“And if they begin to call out with no breeze? Should it be time to worry?” Cruxophim asked, sounding amused.

“Yes, Mister Crux,” she explained in all seriousness. This was not some tale she was making up. “These flowers were used by Ashrim ships to warn of the presence of demons.”

Cruxophim subtly noted, “…interesting.” and chortled softly as if at some secret joke.

Aetheri returned in the middle of her explanation. “I’m sorry about that, I had to take care of something. What’s going on?”

“How do you do? I’m Crux, a friend of m’lady Luxelle,” Cruxophim greeted him directly.

The bardess was confused, and suddenly flustered. She thought they would have known each other. Before she could see to the rest of the introductions properly, the two guys finished their own introductions. Alas.

The flowers stirred at that very moment from along the stream, their haunting melody sounded different to her again.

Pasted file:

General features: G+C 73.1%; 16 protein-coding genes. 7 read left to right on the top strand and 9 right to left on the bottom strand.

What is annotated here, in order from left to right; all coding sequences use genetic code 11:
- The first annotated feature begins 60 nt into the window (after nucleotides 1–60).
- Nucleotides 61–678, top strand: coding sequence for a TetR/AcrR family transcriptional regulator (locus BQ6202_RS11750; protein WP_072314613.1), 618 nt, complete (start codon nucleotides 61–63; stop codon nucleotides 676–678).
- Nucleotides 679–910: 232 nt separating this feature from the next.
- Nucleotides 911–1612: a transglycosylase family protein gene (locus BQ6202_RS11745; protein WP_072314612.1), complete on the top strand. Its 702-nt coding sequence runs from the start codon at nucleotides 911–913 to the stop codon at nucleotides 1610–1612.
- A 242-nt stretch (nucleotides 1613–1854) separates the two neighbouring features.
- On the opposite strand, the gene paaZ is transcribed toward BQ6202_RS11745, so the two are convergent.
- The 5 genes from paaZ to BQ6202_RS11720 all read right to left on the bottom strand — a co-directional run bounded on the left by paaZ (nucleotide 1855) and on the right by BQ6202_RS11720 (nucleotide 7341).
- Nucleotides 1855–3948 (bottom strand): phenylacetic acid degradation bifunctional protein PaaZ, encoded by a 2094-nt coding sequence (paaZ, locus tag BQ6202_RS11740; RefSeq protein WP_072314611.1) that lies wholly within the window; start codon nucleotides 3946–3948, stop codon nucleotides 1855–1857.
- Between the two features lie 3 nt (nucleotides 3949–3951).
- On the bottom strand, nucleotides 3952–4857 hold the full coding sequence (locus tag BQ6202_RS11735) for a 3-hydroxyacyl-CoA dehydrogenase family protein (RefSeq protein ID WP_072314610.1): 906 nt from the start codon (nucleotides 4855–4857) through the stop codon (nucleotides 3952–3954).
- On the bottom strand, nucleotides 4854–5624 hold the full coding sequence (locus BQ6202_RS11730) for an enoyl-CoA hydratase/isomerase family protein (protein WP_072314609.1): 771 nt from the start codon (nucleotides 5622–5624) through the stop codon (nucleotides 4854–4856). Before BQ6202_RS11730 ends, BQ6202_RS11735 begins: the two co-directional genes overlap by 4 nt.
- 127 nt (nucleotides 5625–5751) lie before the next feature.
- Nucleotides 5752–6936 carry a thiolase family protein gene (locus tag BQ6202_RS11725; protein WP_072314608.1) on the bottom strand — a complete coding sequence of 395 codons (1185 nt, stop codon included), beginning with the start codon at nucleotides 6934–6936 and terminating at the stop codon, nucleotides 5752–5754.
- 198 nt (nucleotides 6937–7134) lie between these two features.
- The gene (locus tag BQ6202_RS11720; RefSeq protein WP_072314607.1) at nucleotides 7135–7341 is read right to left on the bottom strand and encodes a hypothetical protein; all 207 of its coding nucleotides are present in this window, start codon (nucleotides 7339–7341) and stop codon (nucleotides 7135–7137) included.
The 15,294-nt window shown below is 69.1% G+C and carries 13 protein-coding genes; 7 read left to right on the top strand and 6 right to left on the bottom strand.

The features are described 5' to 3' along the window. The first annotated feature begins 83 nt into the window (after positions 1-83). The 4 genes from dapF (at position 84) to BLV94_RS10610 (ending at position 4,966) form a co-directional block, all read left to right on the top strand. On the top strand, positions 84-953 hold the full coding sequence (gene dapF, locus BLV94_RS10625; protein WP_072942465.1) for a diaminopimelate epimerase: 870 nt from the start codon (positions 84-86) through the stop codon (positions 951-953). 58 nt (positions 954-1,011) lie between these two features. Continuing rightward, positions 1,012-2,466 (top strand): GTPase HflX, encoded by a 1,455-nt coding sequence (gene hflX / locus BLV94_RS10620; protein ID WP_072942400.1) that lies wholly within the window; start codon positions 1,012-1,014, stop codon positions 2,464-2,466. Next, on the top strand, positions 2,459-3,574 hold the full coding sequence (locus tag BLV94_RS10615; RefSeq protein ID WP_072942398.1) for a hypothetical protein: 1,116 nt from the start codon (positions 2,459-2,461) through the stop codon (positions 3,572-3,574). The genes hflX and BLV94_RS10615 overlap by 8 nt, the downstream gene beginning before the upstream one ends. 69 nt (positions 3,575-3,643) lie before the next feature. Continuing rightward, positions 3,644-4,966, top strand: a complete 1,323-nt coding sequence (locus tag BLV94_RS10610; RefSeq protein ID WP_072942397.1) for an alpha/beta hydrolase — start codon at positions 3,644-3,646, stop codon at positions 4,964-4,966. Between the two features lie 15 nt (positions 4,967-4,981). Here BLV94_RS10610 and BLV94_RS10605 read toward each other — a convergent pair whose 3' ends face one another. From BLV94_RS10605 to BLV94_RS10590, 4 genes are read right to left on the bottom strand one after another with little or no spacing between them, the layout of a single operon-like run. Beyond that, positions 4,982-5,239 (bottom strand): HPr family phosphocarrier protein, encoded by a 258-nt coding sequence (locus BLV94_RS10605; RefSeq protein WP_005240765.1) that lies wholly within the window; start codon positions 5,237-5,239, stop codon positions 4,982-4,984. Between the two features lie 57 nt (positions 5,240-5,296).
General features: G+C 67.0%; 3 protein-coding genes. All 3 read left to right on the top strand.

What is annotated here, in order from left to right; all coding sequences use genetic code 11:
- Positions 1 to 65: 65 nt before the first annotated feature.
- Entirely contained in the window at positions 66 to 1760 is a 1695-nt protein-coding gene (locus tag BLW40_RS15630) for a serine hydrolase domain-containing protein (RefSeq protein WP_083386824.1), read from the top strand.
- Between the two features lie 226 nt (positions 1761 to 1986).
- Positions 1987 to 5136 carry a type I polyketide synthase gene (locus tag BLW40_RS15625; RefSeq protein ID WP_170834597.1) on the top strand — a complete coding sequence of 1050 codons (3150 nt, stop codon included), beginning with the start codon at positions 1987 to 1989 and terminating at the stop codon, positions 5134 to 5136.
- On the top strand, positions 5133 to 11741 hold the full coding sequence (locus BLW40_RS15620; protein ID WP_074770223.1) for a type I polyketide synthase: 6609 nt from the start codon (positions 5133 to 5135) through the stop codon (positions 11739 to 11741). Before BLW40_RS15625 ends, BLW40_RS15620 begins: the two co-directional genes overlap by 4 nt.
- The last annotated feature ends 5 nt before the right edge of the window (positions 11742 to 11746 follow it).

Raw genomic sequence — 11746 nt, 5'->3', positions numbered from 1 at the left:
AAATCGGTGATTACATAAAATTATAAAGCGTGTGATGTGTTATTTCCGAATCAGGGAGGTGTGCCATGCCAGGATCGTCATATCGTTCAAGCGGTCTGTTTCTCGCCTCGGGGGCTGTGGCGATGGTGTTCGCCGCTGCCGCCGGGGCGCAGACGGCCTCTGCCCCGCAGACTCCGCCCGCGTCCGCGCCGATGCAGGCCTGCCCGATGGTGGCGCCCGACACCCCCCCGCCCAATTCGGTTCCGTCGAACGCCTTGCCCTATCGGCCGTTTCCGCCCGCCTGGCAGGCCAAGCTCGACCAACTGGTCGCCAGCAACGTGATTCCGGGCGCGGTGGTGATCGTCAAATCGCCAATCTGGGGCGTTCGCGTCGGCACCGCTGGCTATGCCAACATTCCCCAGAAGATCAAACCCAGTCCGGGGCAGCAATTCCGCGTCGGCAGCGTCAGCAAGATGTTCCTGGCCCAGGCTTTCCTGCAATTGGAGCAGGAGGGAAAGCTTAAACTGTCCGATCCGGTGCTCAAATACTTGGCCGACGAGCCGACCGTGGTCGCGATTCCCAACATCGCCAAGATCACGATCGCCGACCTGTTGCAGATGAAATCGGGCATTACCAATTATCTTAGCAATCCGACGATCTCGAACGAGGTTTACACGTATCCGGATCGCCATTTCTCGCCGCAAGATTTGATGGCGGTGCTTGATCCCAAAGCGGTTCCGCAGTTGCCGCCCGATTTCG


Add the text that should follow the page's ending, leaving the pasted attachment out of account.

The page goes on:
“The flowers are very restless, Aetheri. Suddenly. It feels wrong.” she glanced at the mage with no small concern.

“I see that too,” he noticed.

She was still concerned about the flowers, and did not know if she should excuse herself from the gentlemen’s discussion. She offered to run her errands, but Cruxophim assured her she was welcome to stay.

Cruxophim said speaking to Aetheri, “I have a bit of… an usual request.”

Aetheri asked Cruxophim, “Okay, what is it?”

“In my studies, I find myself in need of strange materials, from time to time,” Cruxophim told Aetheri.

“If you would be so willing, and so kind, I would love a sample of some potent magical blood for my studies. Just a bit, really, barely noticeable — and only if you would be willing to volunteer,” Cruxophim spoke thoughtfully as he addressed Aetheri.